Indian Miniatures Painting
From time immemorial, Art has been an important part of everyday life in India – from the earliest rock cut carvings in the Bhaja or Ajanta caves to the vibrant modern street graffiti fantasising Bollywood heroes and heroines.
Indian Art is unique: an artistic melange created by wave after wave of invaders and religious philosophies - each vying to outdo its predecessor in vibrancy and eclecticism.
Art brings a visual vitality to Indian life. You only have to visit the vast Hindu Temples in Tamil Nadu to see these emotions in perpetual motion. The stunning gopurams of the Temples are a veritable frenzy of sculptures of God and Goddesses swirling with blinding colour and movement. Or visit Khajuraho to see the heights of erotic sensuality carved with incredible sensitivity – indeed the English, who ‘rediscovered’ the Temples (British Raj time) – were so outraged by the flagrant sexual depictions there were discussions about demolishing the remaining temples………. ! What a tragic loss that would have been to the world.
For contemporary art the galleries of Delhi and Mumbai are superb - the eye-catching, modern Indian work on display rivals that of any gallery in the world – however there’s no mistaking the amazing effervescence that has been the trademark of India for millennia.
A total contrast to this cacophony is the delightful art form of Miniature Painting, which developed to heights of sheer brilliance - in particular from the Jaipur school of Rajasthan. It’s a relief to the senses to view the wonderful little gems after being overwhelmed by the mainstream artistic eclecticism of India art. These paintings are, as the name indicates – small/miniature. Saying that the canvas can be vast – but the detail is always small – almost secretive – you have to sit and look intently to absorb every tiny detail to understand the picture.
This type of painting calls for the lightest of touch and the best of eye sight! When watching artists at work you wonder how they can possibly see what they are doing as the ‘paintbrush’ is usually a single hair from the tail of a squirrel (I am assured the squirrel is unharmed and let free after capture and the tail hair removed). Early work can be found on ivory, shells and palm leaves, indeed, some paintings are so small a magnifying glass is needed to see the detail. The essence and emphasis of these paintings is the intricacy and delicacy of the brushwork, each brush stroke should be absolutely perfect.
The pigment is still handmade from minerals, vegetables, precious stones, indigo, conch shells, pure gold and silver. Although for the tourist market, and to cut costs, synthetic pigments are sometimes used. If you are out hunting for miniatures in India be sure to find out which pigment is used, as the price should reflect the use of synthetics – but remember the time taken to paint the work of art would remain more or less the same. Also beware of ‘originals’ that come beautifully framed but are, in reality, pages torn from old illustrated books!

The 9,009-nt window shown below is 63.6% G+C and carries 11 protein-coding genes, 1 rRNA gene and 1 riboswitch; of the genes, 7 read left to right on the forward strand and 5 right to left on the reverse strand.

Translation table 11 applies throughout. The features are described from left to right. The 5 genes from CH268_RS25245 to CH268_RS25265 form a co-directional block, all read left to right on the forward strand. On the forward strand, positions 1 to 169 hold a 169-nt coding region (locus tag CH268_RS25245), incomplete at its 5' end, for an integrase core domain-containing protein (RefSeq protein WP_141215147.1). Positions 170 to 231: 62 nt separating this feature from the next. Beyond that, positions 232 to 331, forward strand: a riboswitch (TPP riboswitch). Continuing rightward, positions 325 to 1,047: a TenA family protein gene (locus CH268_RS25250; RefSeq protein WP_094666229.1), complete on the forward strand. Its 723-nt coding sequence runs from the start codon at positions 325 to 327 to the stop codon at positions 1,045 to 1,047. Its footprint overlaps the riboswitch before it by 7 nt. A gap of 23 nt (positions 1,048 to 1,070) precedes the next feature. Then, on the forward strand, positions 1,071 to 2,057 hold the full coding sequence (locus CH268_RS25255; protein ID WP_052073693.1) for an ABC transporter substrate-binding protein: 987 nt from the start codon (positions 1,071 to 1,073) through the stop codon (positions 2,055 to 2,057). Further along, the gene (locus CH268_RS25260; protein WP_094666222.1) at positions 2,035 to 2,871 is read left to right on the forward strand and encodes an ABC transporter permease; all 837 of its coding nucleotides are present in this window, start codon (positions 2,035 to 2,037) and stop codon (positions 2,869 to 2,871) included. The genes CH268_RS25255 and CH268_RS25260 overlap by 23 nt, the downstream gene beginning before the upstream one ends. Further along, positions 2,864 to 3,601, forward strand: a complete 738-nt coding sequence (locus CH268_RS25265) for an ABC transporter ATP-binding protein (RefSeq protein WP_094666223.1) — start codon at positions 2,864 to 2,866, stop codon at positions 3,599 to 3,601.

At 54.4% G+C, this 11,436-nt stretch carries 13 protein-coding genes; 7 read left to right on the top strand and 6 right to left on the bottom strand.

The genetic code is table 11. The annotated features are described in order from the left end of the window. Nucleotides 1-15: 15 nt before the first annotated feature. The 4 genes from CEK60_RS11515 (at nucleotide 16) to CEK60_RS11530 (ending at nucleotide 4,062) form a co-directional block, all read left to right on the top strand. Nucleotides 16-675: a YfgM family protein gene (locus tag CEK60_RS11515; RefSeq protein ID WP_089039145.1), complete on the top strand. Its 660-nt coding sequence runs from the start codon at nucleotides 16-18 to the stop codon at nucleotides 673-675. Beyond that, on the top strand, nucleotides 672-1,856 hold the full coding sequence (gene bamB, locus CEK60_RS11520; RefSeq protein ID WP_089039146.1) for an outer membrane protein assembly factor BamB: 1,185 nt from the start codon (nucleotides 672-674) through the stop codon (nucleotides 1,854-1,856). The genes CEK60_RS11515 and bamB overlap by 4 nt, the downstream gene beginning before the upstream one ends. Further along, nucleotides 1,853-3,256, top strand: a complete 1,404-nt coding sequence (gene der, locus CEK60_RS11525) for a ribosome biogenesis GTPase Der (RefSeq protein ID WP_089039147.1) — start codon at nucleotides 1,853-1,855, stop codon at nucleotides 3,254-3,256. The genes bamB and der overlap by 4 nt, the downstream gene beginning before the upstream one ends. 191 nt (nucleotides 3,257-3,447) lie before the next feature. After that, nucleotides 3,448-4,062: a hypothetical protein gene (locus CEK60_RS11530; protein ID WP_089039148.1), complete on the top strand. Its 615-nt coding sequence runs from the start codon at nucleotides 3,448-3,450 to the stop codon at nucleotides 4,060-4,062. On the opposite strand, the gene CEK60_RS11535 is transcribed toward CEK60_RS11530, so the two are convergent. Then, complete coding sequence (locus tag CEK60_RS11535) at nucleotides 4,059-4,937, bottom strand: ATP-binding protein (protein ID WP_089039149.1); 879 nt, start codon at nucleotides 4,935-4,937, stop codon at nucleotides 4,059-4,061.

When creating such a piece of art, time becomes irrelevant. It was common place for a Grand Master to take years to complete the most involved and detailed of work, showing perhaps the victory in battle of his Maharajah, or a quiet moment beside a lily pond.
There are numerous ‘schools’ of miniature painting including:
- Pala School
- Orissa School
- Jain School
- Mughal School
- Rajasthani School
- Nepali School
Each has its own traditions – for example - the Mughal is more muted giving it clever shadow and depth, whilst the Rajasthani School goes for bright, bold colour, with an almost abstract air to the painting. The Jain school reflects style, the purity of colour and, an almost abstract use of detail – particularly the human form with elongated eyes and squarish hands. If you visit the wonderful Jain Temples of Ranakpur you can see the painted style subtly translated into the sheer beauty and delicacy of the carvings. I find, even when filled with tourists, the Temples are a haven of peace.
Quite often school styles overlap and in Jaipur (Rajasthan) for instance you find a blending of Rajasthani and Mughal influences.
Sadly, miniature work, like many forms of art, slowly fell from grace and became a dying skill. Luckily today, there has been a revival, as artists, once again, follow in the footsteps of their illustrious predecessors and create some of the world’s most beautiful pieces of art. Tourism, often lambasted for insensitivity to the environment , can for once be thanked, as visitors have also helped this ancient craft revive by buying these delightful mementoes.
Links: www.industours.co.uk will tailor-make a tour, or, you can one join one of their painting holidays.
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Debs RatcliffeExpereinced journaist with fortnightly food column with the Press & Journal in Scotland, monthly 'Boat Bites' copy in UK 'Sailing Today ' magazine. Regular contributor to numerous web sites including www.ceotraveler.com, www.romertraveler.com, the Maltese Sunday Times and 'I Do' magazine. Also writes holiday brochures for www.industours.co.uk,web copy for various companies including the latest - www.manoelislandyachtyard.com.
Located: Marsaskala Malta
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